One plot on Butts Park East has been divided into one and two rod plots. This initiative is aimed at existing tenants who, for one reason or other, find the large plots too difficult to maintain but who would like to continue cultivation and to remain part of the allotment community. This helps free up larger plots for new tenants.
The Topsham Allotment Site Managers have achieved a long-held ambition - to create an allotment suited for use by someone in a wheelchair. A plot is now let to Topsham resident, Sarah Piercy.
As an aside, she has a remarkable record as a wheelchair athlete! When aged 19, she competed in the 2000 London Marathon for the first time, winning the womens’ wheelchair event with a time of 2:23:30. She has now completed nine London Marathons along with half marathons, road races and riding for the disabled. In 2016, Sarah became the world speed record holder for a woman in a handbike when she clocked 24.8mph in Nevada, USA.
Plot 29C, a one rod allotment on Butts Park East, was available and over the last few months it has seen a lot of activity. The original plan for a 5 rod plot, kindly devised by Matt Leigh, another Topsham resident, who works as a project manager on the Alan Titchmarsh, Love Your Garden series, was brilliant, but a touch too ambitious and more than needed for Sarah’s aim, which is to grow native tree seedlings for planting out in the local area. With Matt’s advice for a scaled down project, a small group of allotment holders has done all the work themselves.
This was no weekend garden makeover! Dismantling the existing shed, the decaying raised beds and flattening the plot involved a huge effort by the half dozen people involved. Laying a recycled plastic flooring system, filling it with gravel and constructing a new large raised bed, however, has been very satisfying. Major thanks are due to RGB Building Supplies in Marsh Barton, who generously donated the plastic hexagonal flooring system and to Apex Scaffolding who gave us boards cut to the right lengths to make the raised bed. Just as we were scratching our heads with how to fill the 6 cubic metres of raised bed, we received a very kind offer of free topsoil from Richard and Ruth of Greatwood Terrace. We filled some 140 bags from their skip and brought it in the back of cars to fill the bed, along with the contents of 5 compost bins. A bench and shed have now been installed too.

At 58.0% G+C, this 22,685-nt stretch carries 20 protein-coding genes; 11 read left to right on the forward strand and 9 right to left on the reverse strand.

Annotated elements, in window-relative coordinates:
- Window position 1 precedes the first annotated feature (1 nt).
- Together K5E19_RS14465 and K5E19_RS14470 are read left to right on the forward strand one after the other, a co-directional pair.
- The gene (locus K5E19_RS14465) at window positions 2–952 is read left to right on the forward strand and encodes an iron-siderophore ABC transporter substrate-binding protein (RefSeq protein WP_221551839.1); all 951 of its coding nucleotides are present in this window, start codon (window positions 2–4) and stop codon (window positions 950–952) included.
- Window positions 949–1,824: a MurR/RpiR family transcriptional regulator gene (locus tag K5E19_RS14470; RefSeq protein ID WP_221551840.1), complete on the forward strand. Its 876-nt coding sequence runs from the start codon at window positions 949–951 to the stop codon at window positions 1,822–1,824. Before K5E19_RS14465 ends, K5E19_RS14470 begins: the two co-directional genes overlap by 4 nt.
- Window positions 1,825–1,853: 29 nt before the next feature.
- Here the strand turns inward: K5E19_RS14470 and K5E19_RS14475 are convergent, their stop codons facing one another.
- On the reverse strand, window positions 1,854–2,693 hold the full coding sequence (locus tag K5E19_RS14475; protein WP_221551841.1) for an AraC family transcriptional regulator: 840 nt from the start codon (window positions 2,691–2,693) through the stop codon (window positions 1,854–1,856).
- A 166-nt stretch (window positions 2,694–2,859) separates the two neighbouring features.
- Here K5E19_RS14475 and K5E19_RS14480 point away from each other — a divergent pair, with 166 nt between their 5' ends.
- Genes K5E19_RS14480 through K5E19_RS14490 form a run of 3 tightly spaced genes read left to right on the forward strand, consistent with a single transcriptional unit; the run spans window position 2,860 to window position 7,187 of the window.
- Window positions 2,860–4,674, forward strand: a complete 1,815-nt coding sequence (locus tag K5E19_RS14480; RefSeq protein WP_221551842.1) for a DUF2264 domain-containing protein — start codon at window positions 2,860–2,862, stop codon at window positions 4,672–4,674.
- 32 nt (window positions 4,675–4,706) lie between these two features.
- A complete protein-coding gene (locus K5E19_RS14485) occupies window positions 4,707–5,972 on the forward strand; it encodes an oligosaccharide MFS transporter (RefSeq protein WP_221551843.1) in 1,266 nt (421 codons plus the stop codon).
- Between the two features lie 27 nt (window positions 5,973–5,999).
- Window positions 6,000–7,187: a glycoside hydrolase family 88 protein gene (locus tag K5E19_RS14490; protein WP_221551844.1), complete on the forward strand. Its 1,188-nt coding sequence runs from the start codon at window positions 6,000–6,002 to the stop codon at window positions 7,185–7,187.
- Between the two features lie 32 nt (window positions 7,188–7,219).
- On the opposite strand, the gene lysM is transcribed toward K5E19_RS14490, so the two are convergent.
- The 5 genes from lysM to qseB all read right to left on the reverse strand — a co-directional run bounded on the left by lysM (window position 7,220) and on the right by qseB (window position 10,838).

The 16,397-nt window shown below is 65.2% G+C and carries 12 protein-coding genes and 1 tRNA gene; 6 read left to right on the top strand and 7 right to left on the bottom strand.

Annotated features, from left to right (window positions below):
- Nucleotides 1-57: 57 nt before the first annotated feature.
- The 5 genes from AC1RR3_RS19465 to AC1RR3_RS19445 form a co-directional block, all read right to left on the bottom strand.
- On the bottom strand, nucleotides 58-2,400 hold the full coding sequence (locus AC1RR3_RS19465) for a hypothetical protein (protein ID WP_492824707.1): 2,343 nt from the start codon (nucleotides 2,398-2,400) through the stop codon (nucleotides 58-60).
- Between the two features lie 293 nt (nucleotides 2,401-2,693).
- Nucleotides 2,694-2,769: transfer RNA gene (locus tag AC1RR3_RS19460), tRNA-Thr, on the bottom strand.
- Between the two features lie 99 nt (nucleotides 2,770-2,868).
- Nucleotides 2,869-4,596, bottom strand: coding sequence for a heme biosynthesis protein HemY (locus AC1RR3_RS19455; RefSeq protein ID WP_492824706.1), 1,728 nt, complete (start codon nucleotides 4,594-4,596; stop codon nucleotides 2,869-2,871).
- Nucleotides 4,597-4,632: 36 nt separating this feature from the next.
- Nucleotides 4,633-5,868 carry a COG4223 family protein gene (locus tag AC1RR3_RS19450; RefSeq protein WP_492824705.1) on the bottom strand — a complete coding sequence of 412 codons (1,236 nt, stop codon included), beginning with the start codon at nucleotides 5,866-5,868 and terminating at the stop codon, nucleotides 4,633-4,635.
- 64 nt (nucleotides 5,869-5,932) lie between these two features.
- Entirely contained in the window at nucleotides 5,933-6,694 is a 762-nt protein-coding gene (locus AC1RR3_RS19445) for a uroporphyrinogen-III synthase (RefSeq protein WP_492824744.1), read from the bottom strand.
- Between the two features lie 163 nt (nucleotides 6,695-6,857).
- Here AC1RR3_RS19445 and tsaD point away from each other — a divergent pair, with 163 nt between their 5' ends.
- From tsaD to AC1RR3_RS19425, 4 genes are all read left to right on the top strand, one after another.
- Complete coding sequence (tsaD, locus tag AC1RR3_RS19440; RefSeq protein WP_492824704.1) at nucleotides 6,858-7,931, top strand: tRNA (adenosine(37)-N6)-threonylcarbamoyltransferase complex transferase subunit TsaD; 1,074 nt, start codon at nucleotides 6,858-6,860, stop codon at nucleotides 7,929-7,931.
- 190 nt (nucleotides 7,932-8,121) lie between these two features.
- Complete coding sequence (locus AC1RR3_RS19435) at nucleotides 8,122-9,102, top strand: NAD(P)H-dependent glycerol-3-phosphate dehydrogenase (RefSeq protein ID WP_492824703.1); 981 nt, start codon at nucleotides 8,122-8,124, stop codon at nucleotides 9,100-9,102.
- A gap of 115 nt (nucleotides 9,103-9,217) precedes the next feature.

The team who have done all the work deserve a mention; no maybe a medal each – Eliot Wright, Dave Hayes, Trevor Day, Maureen Hare, Deborah Booth, Dan Rowe and Ralph Hare.
Final accounts have not yet been drawn up but the total cost will be just a few hundred pounds and most, if not all, has been covered by generous donations from individuals, a supply of donated horse manure sold to allotment holders and free labour.
Thanks are due to Exeter City Council who have been supportive of the scheme and have installed a water tap. Sarah can now get to work nurturing the tree seeds she has sown. They will find their way to the countryside in the Topsham area.
We are keenly aware that the climate is changing and this will have a major impact on our gardening. We also recognise that, in a small way, our gardening practices can influence the climate too. We have already organised a talk on ‘gardening in a changing climate’. We intend to organise more such talks and as circumstances change add to our FAQs to offer specific advice on managing climate change.
This is the large apple tree just beyond the trading hut. The fruit is there for anyone on the allotments to pick. Please take only what you will use in your household. When the hut is open there is a picker which you can borrow for fruit high in the branches.